I once worked with an employee who in the midst of a change initiative uttered in great despair, “why change, things around here are bad enough already!” At first blush, the contradiction within this statement seemed strange —or somewhat funny. However, a statement like this is real for many, and speaks to the impact of change on people. Therefore, an important reflection for a leader about being confronted with this kind of perspective is, how can this belief come to the forefront?
If the old adage is true that ‘there is no such thing as the status-quo,” change needs to be embraced and understood within a productive perspective. However, the best of leadership theory reminds us that “change” is not a constant. Rather, it is a variable that must always be in play and at the forefront of decisions, because it is always at service to the constant within an organization — its Mission.
Jesus was the greatest change agent of all time who temporarily suffered greatly for his efforts. Moreover, Christians would agree that all of Christ’s efforts to change the world were necessary. Why? Because the world he was living in demonstrated in many ways and for many different reasons, that the commandment of loving one’s neighbor was not being realized.
This helps to explain why change happens in our district — why leaders change in school communities, why we attempt to do things differently, and planning priorities are updated. In short, the resourcing that we have, complemented with the evolving needs of 6000 students, requires that we adapt practices so that the outcome of our mission statement can be achieved — enabling each of our 6000 students to “learn, live, fully, and serve others.”
In the spirit of this reality, and as we begin our last month of the school year, I extend my great appreciation to our school administration for working with us to support new placement opportunities so that the achievement of our mission can always be optimal. Thank you to all employees for being responsive to new challenges in the workplace while finding ways to make your professional contributions rewarding, which has resulted in our District being named for the third consecutive year as an exemplar of workplace engagement by the Gallup organization.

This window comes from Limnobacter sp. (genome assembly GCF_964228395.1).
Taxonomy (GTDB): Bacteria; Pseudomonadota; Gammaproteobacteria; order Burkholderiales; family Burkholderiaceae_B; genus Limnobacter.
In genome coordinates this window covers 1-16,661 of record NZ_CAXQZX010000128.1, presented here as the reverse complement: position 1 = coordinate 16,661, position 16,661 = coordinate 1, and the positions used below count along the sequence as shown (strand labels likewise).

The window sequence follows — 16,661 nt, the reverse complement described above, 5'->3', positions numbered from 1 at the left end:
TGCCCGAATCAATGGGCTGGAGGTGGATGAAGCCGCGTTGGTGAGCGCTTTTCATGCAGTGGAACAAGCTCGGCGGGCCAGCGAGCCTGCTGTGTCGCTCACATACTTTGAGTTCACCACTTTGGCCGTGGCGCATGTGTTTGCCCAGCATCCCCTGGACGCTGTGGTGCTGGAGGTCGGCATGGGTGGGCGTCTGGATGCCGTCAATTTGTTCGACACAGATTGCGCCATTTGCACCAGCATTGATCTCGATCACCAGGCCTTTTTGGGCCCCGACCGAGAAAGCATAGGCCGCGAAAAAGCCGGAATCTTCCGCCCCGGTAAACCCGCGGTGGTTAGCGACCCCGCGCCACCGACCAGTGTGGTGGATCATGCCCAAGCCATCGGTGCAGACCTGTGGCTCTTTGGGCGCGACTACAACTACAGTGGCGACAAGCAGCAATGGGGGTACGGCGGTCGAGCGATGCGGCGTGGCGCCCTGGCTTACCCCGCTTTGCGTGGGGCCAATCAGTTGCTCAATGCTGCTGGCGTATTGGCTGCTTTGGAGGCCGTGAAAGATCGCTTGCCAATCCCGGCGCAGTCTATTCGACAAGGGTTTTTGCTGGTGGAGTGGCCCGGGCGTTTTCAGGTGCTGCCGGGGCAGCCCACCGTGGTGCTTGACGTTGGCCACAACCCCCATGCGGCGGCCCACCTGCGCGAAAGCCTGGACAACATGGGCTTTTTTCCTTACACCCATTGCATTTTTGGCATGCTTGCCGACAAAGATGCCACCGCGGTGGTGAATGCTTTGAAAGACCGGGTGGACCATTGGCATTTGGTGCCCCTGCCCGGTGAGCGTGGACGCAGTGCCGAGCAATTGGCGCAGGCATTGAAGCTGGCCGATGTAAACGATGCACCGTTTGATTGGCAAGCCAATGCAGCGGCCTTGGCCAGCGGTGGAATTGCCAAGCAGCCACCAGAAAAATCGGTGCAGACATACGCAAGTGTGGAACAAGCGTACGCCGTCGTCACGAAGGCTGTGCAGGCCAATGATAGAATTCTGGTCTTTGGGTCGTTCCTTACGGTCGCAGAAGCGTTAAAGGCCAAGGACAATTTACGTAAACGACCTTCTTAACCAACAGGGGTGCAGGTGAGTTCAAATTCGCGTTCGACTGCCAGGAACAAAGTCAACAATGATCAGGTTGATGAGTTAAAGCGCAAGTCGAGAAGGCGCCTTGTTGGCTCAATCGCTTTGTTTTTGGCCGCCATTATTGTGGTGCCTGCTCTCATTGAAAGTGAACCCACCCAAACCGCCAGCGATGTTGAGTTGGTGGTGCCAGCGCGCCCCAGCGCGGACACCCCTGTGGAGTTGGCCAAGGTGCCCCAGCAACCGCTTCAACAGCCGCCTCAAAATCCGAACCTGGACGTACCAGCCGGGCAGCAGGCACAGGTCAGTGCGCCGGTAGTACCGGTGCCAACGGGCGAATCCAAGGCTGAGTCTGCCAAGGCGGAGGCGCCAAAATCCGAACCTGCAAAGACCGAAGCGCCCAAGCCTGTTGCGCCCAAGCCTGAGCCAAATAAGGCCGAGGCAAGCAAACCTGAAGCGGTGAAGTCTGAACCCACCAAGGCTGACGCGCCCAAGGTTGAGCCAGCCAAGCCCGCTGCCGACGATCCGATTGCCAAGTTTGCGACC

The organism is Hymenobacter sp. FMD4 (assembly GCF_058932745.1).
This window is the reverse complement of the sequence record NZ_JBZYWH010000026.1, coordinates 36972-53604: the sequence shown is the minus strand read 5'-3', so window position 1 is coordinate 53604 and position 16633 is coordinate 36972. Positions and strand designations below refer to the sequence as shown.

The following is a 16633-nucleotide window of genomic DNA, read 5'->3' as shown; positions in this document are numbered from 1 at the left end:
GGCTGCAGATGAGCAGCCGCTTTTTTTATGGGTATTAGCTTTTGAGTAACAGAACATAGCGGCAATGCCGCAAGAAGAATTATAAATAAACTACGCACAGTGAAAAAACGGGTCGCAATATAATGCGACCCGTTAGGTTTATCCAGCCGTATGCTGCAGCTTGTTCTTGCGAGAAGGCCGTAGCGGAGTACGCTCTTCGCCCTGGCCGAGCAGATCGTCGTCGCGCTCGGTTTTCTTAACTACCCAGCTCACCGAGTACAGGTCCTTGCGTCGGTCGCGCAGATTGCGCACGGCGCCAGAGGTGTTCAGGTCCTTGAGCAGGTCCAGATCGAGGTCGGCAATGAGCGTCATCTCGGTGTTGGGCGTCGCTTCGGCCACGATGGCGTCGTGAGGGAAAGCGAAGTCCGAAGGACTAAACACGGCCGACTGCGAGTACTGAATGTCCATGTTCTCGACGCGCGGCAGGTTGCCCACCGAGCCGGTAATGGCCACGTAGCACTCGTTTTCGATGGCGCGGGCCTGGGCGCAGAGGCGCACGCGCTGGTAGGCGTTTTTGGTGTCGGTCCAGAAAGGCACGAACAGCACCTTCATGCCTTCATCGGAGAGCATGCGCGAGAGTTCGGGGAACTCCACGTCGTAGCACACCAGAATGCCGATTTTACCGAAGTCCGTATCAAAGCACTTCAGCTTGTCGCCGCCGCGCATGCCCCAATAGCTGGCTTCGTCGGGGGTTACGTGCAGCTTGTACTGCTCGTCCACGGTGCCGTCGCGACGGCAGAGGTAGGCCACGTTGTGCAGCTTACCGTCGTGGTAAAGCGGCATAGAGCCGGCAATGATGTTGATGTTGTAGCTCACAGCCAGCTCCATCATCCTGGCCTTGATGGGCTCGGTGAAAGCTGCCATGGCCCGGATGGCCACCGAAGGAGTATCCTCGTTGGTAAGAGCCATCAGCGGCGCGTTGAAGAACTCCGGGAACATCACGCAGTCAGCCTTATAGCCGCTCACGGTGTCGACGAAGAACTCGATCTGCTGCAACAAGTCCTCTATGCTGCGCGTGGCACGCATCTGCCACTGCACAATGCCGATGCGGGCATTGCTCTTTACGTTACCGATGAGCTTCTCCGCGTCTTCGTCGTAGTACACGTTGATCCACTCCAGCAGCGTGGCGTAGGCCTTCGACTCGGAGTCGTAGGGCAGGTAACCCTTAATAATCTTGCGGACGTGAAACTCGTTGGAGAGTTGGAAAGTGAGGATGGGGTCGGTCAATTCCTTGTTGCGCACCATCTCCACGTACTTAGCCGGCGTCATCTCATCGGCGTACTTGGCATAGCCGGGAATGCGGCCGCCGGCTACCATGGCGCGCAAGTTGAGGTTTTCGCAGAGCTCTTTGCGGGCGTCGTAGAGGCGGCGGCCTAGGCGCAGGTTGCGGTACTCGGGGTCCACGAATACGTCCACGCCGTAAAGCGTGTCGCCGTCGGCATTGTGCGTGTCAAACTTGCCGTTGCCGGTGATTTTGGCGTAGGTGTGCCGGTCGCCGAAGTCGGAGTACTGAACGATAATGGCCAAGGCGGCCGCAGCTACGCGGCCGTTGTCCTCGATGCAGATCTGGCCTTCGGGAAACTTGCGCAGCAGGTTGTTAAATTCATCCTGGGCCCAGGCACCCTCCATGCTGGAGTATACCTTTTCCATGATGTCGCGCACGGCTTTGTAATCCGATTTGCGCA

From where I work, two senior leaders in our system will be retiring who have very quietly, yet meaningfully contributed over many years to make a real difference for students and families within our district. At the end of this school year, Carol Bruineman, our Communication Manager will be concluding an excellent term of service to our District. Her efforts have been significant in guiding the strategic efforts of our messaging to the public. Such work and especially her efforts to coordinate our 150th Anniversary, recent Boundary Review, and Visual Identity Update resulted in two national awards of distinction for communications excellence. Our Secretary-Treasurer, Deb Schlag, who will also be retiring at the conclusion of this school year after 26 years of service, had significant impact at the local and provincial levels of school district business and finance. Recently, Deb was recognized by her provincial peers for an award of excellence provided by the Association of School Business Officials of Alberta (ASBOA). On a very basic but important level, I have relied heavily on Deb’s belief and practice that we find ways to maximize resourcing to the classroom so that every student in our care can be a success story. Thank you, Carol and Deb, for your excellent service to everyone in our district. We will miss you.
When mission is a constant, as one’s efforts to make it happen ends, another person becomes ready to make it happen in meaningful ways. Such is the selfless nature of true servant leadership. We are truly blessed that change continues to be a dear friend and valued resource for Greater St. Albert Catholic Schools.